If I told you that former England international, World Cup winner and Pompey manager Alan Ball once turned out in a Scotland shirt, I am sure you would accuse me of being a fantasist.
If I told you that fellow World Cup winner and England captain Bobby Moore turned out on a recreation ground for a local works team, you might think I was talking about someone with the same name. But both tales are true.
Joe McCue lives at Cowplain but hails from Edinburgh and in 1968, two years after he married Margaret, the couple emigrated to Cape Town, South Africa.
Joe used to work as a sales manager for a car company and became involved with the local football scene.
In Cape Town at the time there were two professional teams, Hellenic and Cape Town City. Hellenic was managed by John ‘Budgie’ Byrne the ex-Crystal Palace, West Ham and England international.
Many guest players from England, perhaps past their prime, used to visit South Africa for two months out-of-season and turn out for these teams. At different times they included Bobby Moore, who was with Fulham at the time, Alan Ball and Ian St John, who both later managed Pompey, plus Geoff Hurst of West Ham, Kevin Keegan of Liverpool, George Best of Manchester United and Northern Ireland, Frank McClintock of Arsenal and George Eastham, also of Arsenal. The apartheid regime meant there were three types of leagues based on race – black, white and coloured (mixed race).
No British football league teams were allowed to tour South Africa in those dark days, only individual players could turn out as ‘guests’.
Joe got to know Budgie and asked him to play for his local team. In turn, Budgie asked Bobby Moore if he fancied a kickabout game on Sundays at the local recreation ground called Camps Bay. He also agreed.
One of the local sides in the league was the Black & Decker factory team. They were told that Bobby Moore was playing for the opposition and under no circumstances were they to be aggressive or try to kick him up in the air.
They took no notice and did attempt to spoil Bobby’s game, but came unstuck.
Joe says: ‘It was Bobby who ended up taking the mickey out of them. He ran rings around them.’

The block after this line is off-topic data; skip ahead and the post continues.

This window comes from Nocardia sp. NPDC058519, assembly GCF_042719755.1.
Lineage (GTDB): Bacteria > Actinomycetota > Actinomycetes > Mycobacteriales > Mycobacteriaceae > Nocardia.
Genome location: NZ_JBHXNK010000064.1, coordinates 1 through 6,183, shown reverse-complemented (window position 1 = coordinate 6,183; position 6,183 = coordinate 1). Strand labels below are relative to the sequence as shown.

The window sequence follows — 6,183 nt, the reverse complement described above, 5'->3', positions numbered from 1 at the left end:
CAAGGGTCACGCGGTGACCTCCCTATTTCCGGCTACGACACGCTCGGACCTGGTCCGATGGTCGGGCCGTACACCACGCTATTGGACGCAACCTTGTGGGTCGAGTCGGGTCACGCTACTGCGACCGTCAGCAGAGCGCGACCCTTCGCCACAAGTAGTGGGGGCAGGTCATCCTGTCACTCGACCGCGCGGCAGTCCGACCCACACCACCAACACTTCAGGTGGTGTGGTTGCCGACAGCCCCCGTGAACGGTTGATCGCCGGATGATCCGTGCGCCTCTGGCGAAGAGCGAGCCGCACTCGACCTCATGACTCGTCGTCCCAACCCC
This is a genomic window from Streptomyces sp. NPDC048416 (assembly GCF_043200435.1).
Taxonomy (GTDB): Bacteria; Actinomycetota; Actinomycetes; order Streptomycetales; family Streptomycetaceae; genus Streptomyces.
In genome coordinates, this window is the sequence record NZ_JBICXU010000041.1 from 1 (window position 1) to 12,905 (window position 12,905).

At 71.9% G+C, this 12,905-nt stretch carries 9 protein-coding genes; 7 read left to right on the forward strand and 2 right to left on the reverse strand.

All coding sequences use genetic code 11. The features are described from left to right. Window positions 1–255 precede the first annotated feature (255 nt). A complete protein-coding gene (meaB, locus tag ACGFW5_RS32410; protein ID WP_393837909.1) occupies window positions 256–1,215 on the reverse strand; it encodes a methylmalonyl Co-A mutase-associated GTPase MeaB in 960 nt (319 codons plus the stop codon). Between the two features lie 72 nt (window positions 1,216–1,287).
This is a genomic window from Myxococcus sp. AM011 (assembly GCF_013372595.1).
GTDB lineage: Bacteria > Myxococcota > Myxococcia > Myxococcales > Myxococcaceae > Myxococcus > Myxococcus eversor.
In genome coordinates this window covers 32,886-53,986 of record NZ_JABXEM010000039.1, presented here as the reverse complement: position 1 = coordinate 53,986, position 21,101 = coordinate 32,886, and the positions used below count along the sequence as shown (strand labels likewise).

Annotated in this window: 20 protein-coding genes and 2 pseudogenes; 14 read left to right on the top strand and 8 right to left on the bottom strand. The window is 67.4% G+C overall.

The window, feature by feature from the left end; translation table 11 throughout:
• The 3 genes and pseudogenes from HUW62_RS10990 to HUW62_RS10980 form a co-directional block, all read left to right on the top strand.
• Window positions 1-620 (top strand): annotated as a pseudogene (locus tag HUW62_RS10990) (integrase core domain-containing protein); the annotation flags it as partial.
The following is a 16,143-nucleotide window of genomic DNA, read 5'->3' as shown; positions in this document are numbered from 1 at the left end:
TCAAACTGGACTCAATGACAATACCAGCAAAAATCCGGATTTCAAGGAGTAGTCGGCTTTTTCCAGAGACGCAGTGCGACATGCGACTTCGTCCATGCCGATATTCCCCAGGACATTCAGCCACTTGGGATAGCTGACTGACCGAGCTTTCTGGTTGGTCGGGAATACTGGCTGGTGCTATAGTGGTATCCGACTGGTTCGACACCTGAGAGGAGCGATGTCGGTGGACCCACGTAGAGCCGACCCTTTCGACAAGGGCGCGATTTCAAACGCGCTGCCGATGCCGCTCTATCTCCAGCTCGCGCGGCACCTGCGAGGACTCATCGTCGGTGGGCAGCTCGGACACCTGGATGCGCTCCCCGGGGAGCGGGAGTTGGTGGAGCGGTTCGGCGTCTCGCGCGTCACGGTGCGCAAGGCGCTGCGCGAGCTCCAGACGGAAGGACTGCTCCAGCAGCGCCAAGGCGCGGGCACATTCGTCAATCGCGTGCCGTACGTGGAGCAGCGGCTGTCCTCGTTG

I asked Joe what Bobby Moore was like. He says: ‘A true gentleman with no airs or graces. He never boasted about the World Cup win or other great things he had done.
‘I remember one day my pal John Wibberley’s dad came to watch. He was in a wheelchair as both his legs had been amputated.
‘Bobby sat down and chatted to him for 40 minutes. John’s dad was over the moon and no doubt talked about it for the rest of his days.’
There was a great social life in Cape Town at that time and many players including Bobby would arrive at Joe’s home for a braai, the local word for a barbecue.
Another anecdote Joe recalled was the time his team played Goodwood Body & Spray. As pubs and bars were not allowed to open on a Sunday in South Africa at that time, after the game the teams went to an Italian sports club which had a special drinks licence.
Of course, Bobby was recognised instantly and he sat down at a table and signed autographs for an hour without a word of complaint. ‘He truly was a wonderful person,’ Joe says.
In the early 1970s there was a travelling circus of players who arrived in Cape Town. They were allowed to play in four matches. They were all sponsored by local companies and well paid for their efforts. As mentioned, Alan Ball was included as a guest player with Hellenic.
Budgie also persuaded him to turn out for Joe’s Sunday kick-about, but on one occasion it was a little different.
Joe arranged a friendly against the league’s referees, but the only shirts available were Scottish international team shirts which Joe had acquired. Bally was always competitive, particularly when playing Scotland. He wore the shirt reluctantly and told Joe: ‘If you ever let this photograph be seen by a journalist, I will never talk to you again.’
Joe took him at his word and what you see here is the first time the photograph of Alan Ball in a Scotland shirt has been published.
After ten years in South Africa, Joe and the family returned to England and settled in Cowplain where they still live. They often return to South Africa for holidays.